If you aren’t familiar with “banning campaigns” in social media, you probably wouldn’t guess that, of the two infosphere content types depicted above, it was the Ruthie Blum columns that got their user banned at Facebook. But I think by now most of us have heard how this process works, and know that there are keyboard “warriors” making it their business to get conservatives and pro-Israel users banned from Facebook and Twitter, by “reporting” as offensive what is virtually always perfectly allowable content (i.e., according to the company’s standards).
Note: I received information a short while ago that Facebook has resolved this issue with Ms. Blum, so we can hope that she doesn’t encounter the problem again. I understand she plans to post an update to her 9 August piece.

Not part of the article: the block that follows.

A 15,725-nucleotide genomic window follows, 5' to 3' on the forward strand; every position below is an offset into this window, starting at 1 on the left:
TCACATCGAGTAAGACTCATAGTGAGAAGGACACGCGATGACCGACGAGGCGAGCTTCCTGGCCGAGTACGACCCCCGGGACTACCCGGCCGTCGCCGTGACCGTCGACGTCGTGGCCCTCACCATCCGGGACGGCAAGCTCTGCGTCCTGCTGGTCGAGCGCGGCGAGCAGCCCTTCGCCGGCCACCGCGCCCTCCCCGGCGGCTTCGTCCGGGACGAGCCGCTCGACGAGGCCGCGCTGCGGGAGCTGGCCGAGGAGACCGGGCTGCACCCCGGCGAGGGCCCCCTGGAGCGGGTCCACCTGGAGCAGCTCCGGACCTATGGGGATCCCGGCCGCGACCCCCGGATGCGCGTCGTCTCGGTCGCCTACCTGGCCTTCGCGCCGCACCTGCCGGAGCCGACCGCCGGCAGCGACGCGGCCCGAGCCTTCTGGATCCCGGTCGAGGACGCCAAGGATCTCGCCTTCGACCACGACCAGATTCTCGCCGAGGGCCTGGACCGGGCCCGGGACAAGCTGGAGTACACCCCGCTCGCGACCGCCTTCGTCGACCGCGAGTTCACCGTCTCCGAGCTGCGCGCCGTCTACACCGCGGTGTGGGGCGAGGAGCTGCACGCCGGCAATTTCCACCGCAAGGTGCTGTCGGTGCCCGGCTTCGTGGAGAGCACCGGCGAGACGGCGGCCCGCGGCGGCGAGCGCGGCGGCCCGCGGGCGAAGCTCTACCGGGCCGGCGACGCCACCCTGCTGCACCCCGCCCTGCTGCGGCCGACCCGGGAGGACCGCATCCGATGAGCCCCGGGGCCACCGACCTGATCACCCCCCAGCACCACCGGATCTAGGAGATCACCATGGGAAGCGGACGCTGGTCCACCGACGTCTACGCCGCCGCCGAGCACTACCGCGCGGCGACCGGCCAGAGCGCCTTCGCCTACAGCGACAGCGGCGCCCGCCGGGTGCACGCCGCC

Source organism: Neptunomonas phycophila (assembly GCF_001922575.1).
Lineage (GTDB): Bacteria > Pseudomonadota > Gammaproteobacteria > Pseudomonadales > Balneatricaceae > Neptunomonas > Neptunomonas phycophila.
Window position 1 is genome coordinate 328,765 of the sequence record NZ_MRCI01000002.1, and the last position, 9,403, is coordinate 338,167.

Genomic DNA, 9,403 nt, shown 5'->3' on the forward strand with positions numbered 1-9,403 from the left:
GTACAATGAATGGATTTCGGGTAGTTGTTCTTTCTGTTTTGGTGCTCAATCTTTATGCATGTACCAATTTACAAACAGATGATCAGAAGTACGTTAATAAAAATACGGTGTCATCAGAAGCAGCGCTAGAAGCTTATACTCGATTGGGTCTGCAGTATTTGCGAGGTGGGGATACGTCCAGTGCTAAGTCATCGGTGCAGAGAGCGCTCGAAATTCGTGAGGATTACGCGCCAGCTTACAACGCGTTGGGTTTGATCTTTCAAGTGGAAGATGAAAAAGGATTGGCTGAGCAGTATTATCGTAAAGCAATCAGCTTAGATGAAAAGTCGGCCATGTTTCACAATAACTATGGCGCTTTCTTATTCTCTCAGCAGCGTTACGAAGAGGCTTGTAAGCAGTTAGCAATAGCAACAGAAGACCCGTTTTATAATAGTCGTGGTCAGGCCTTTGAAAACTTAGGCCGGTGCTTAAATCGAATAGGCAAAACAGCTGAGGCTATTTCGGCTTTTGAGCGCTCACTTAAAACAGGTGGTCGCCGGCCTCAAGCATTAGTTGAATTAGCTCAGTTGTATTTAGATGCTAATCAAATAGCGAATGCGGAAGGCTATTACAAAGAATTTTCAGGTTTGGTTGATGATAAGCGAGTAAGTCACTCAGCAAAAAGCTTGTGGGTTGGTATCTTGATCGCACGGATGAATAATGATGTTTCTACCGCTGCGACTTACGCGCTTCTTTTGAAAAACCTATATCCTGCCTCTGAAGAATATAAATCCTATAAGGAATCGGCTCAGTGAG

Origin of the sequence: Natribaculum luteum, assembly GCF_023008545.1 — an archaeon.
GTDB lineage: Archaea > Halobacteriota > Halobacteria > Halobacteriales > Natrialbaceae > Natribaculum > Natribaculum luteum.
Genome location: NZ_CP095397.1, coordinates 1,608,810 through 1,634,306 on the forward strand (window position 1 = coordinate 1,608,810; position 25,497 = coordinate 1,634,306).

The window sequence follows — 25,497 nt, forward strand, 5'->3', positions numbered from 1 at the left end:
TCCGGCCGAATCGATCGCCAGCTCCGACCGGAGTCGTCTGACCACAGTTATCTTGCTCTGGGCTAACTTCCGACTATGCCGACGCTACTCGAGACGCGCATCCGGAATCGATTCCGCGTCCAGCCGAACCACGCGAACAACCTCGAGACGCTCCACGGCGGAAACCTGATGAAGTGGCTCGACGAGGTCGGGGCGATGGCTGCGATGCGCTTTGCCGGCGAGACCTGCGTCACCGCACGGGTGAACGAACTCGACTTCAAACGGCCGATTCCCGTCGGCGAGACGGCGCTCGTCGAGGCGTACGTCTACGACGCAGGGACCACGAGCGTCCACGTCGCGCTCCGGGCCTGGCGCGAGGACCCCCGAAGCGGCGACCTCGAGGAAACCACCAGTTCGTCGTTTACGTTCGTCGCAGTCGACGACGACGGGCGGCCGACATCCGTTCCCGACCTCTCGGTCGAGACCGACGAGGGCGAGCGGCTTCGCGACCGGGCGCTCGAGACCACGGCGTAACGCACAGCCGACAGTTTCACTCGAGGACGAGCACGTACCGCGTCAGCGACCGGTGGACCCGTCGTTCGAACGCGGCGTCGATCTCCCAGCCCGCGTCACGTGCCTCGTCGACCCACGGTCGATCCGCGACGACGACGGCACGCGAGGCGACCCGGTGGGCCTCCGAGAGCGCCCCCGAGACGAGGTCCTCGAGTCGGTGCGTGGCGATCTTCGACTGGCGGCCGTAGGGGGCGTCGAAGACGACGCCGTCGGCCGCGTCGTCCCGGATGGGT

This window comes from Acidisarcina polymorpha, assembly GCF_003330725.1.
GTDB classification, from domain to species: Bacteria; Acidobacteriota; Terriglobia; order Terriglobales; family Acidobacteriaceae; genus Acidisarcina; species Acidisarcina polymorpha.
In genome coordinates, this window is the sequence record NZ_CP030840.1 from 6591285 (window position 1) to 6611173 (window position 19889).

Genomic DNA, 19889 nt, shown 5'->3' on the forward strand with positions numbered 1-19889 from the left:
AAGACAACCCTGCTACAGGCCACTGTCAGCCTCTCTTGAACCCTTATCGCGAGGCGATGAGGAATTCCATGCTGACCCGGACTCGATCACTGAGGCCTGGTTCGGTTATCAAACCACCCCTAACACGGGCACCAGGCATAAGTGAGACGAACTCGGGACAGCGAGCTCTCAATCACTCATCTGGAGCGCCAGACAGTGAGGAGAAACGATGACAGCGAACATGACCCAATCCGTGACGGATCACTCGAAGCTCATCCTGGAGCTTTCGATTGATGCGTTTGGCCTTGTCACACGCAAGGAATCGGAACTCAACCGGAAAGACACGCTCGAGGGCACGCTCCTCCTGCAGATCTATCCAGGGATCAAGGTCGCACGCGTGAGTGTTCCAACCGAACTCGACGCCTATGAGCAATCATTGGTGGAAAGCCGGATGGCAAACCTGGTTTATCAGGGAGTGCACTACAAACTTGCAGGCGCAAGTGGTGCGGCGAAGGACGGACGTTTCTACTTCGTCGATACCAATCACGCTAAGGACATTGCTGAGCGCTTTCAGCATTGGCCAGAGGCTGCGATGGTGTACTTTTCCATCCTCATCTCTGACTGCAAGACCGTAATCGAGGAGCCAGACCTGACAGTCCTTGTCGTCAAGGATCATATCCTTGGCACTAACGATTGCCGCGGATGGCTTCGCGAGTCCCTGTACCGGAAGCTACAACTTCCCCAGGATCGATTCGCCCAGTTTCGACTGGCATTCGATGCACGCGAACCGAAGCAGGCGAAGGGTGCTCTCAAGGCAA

William Jacobson (Legal Insurrection) picked up on this a couple of days ago, pointing out that conservatives and libertarians, with our heavy dependence on the web for connecting with each other, should be concerned about what happened to Blum. There is little doubt that the trend of arbitrary exclusion in social media systematically favors the left over the right – and the anti-Israel and anti-Semitic over the pro-Israel.
But the opportunity doesn’t always present itself to make such a clear case for the double standard. If the contrast here doesn’t make the case – the contrast between the Untold History site, which doesn’t violate Facebook’s community standards, and Ruthie Blum’s columns, which were vaguely but reflexively assumed to, for at least a while – then I don’t know what does.